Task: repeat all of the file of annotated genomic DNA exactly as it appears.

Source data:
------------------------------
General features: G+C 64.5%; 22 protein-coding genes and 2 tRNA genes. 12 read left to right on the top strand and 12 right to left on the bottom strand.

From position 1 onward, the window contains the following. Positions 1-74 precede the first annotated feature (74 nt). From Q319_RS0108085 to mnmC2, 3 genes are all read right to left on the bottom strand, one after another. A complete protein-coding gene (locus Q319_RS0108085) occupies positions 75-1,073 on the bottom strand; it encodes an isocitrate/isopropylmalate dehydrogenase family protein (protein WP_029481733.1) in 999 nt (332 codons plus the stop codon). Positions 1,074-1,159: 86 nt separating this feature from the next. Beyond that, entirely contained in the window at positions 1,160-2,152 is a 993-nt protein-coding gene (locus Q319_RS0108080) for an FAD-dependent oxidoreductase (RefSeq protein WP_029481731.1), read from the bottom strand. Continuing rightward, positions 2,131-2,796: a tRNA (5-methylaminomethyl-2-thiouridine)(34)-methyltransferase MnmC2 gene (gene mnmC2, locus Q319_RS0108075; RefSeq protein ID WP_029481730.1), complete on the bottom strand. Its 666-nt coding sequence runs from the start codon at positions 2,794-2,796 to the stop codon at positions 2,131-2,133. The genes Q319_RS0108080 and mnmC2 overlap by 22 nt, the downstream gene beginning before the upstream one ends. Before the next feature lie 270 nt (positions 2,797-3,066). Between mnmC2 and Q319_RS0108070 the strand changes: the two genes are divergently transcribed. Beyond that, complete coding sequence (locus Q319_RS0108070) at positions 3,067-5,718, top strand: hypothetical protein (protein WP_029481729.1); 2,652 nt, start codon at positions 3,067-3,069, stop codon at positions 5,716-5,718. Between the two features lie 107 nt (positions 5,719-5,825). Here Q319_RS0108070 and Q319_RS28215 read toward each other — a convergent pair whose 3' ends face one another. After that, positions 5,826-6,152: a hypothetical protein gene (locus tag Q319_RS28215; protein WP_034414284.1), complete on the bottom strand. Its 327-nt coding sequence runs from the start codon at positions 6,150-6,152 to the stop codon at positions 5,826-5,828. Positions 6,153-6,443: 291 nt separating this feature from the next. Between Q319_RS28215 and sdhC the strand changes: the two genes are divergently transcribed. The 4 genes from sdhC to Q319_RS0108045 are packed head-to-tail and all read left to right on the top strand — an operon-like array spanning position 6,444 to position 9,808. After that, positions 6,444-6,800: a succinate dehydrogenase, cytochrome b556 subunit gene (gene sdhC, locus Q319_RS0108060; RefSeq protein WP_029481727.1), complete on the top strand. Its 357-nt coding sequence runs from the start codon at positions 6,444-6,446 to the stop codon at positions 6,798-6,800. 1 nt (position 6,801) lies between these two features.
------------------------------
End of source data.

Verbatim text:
General features: G+C 64.5%; 22 protein-coding genes and 2 tRNA genes. 12 read left to right on the top strand and 12 right to left on the bottom strand.

From position 1 onward, the window contains the following. Positions 1-74 precede the first annotated feature (74 nt). From Q319_RS0108085 to mnmC2, 3 genes are all read right to left on the bottom strand, one after another. A complete protein-coding gene (locus Q319_RS0108085) occupies positions 75-1,073 on the bottom strand; it encodes an isocitrate/isopropylmalate dehydrogenase family protein (protein WP_029481733.1) in 999 nt (332 codons plus the stop codon). Positions 1,074-1,159: 86 nt separating this feature from the next. Beyond that, entirely contained in the window at positions 1,160-2,152 is a 993-nt protein-coding gene (locus Q319_RS0108080) for an FAD-dependent oxidoreductase (RefSeq protein WP_029481731.1), read from the bottom strand. Continuing rightward, positions 2,131-2,796: a tRNA (5-methylaminomethyl-2-thiouridine)(34)-methyltransferase MnmC2 gene (gene mnmC2, locus Q319_RS0108075; RefSeq protein ID WP_029481730.1), complete on the bottom strand. Its 666-nt coding sequence runs from the start codon at positions 2,794-2,796 to the stop codon at positions 2,131-2,133. The genes Q319_RS0108080 and mnmC2 overlap by 22 nt, the downstream gene beginning before the upstream one ends. Before the next feature lie 270 nt (positions 2,797-3,066). Between mnmC2 and Q319_RS0108070 the strand changes: the two genes are divergently transcribed. Beyond that, complete coding sequence (locus Q319_RS0108070) at positions 3,067-5,718, top strand: hypothetical protein (protein WP_029481729.1); 2,652 nt, start codon at positions 3,067-3,069, stop codon at positions 5,716-5,718. Between the two features lie 107 nt (positions 5,719-5,825). Here Q319_RS0108070 and Q319_RS28215 read toward each other — a convergent pair whose 3' ends face one another. After that, positions 5,826-6,152: a hypothetical protein gene (locus tag Q319_RS28215; protein WP_034414284.1), complete on the bottom strand. Its 327-nt coding sequence runs from the start codon at positions 6,150-6,152 to the stop codon at positions 5,826-5,828. Positions 6,153-6,443: 291 nt separating this feature from the next. Between Q319_RS28215 and sdhC the strand changes: the two genes are divergently transcribed. The 4 genes from sdhC to Q319_RS0108045 are packed head-to-tail and all read left to right on the top strand — an operon-like array spanning position 6,444 to position 9,808. After that, positions 6,444-6,800: a succinate dehydrogenase, cytochrome b556 subunit gene (gene sdhC, locus Q319_RS0108060; RefSeq protein WP_029481727.1), complete on the top strand. Its 357-nt coding sequence runs from the start codon at positions 6,444-6,446 to the stop codon at positions 6,798-6,800. 1 nt (position 6,801) lies between these two features.